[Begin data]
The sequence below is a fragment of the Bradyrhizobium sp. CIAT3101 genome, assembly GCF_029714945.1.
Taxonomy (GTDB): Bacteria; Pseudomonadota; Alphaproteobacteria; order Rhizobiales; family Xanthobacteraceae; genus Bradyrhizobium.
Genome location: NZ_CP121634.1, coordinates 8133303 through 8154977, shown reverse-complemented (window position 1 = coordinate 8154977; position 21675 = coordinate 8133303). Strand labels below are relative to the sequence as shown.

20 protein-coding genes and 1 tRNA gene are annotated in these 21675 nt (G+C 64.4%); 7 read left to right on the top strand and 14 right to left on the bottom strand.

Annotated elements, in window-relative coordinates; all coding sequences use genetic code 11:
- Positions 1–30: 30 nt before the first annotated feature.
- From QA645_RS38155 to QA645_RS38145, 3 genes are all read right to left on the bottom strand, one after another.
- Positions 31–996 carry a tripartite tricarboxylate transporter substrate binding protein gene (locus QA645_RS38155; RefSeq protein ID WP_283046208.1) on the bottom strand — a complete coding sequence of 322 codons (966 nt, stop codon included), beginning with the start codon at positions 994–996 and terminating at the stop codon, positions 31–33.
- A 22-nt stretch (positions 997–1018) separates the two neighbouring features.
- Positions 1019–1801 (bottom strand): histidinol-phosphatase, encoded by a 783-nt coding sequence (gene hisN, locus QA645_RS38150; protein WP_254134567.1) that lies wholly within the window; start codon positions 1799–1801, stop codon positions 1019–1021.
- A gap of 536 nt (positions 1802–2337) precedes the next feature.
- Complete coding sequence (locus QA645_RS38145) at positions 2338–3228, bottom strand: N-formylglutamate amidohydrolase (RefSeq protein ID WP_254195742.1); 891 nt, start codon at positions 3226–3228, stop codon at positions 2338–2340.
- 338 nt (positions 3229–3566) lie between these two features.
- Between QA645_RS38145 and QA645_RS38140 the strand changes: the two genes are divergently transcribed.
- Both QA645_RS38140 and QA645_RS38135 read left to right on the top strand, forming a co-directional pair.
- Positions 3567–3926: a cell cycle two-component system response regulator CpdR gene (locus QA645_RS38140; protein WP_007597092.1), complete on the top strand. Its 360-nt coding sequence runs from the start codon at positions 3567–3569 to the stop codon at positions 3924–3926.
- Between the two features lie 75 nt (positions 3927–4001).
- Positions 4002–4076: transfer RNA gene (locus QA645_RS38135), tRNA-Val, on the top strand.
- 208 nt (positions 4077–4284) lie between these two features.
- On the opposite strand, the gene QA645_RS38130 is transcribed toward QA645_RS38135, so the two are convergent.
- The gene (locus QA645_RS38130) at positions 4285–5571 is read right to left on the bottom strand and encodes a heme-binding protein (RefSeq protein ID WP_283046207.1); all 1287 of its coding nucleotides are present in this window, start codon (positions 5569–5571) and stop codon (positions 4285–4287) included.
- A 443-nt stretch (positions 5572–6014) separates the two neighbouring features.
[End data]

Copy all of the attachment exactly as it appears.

The sequence below is a fragment of the Bradyrhizobium sp. CIAT3101 genome, assembly GCF_029714945.1.
Taxonomy (GTDB): Bacteria; Pseudomonadota; Alphaproteobacteria; order Rhizobiales; family Xanthobacteraceae; genus Bradyrhizobium.
Genome location: NZ_CP121634.1, coordinates 8133303 through 8154977, shown reverse-complemented (window position 1 = coordinate 8154977; position 21675 = coordinate 8133303). Strand labels below are relative to the sequence as shown.

20 protein-coding genes and 1 tRNA gene are annotated in these 21675 nt (G+C 64.4%); 7 read left to right on the top strand and 14 right to left on the bottom strand.

Annotated elements, in window-relative coordinates; all coding sequences use genetic code 11:
- Positions 1–30: 30 nt before the first annotated feature.
- From QA645_RS38155 to QA645_RS38145, 3 genes are all read right to left on the bottom strand, one after another.
- Positions 31–996 carry a tripartite tricarboxylate transporter substrate binding protein gene (locus QA645_RS38155; RefSeq protein ID WP_283046208.1) on the bottom strand — a complete coding sequence of 322 codons (966 nt, stop codon included), beginning with the start codon at positions 994–996 and terminating at the stop codon, positions 31–33.
- A 22-nt stretch (positions 997–1018) separates the two neighbouring features.
- Positions 1019–1801 (bottom strand): histidinol-phosphatase, encoded by a 783-nt coding sequence (gene hisN, locus QA645_RS38150; protein WP_254134567.1) that lies wholly within the window; start codon positions 1799–1801, stop codon positions 1019–1021.
- A gap of 536 nt (positions 1802–2337) precedes the next feature.
- Complete coding sequence (locus QA645_RS38145) at positions 2338–3228, bottom strand: N-formylglutamate amidohydrolase (RefSeq protein ID WP_254195742.1); 891 nt, start codon at positions 3226–3228, stop codon at positions 2338–2340.
- 338 nt (positions 3229–3566) lie between these two features.
- Between QA645_RS38145 and QA645_RS38140 the strand changes: the two genes are divergently transcribed.
- Both QA645_RS38140 and QA645_RS38135 read left to right on the top strand, forming a co-directional pair.
- Positions 3567–3926: a cell cycle two-component system response regulator CpdR gene (locus QA645_RS38140; protein WP_007597092.1), complete on the top strand. Its 360-nt coding sequence runs from the start codon at positions 3567–3569 to the stop codon at positions 3924–3926.
- Between the two features lie 75 nt (positions 3927–4001).
- Positions 4002–4076: transfer RNA gene (locus QA645_RS38135), tRNA-Val, on the top strand.
- 208 nt (positions 4077–4284) lie between these two features.
- On the opposite strand, the gene QA645_RS38130 is transcribed toward QA645_RS38135, so the two are convergent.
- The gene (locus QA645_RS38130) at positions 4285–5571 is read right to left on the bottom strand and encodes a heme-binding protein (RefSeq protein ID WP_283046207.1); all 1287 of its coding nucleotides are present in this window, start codon (positions 5569–5571) and stop codon (positions 4285–4287) included.
- A 443-nt stretch (positions 5572–6014) separates the two neighbouring features.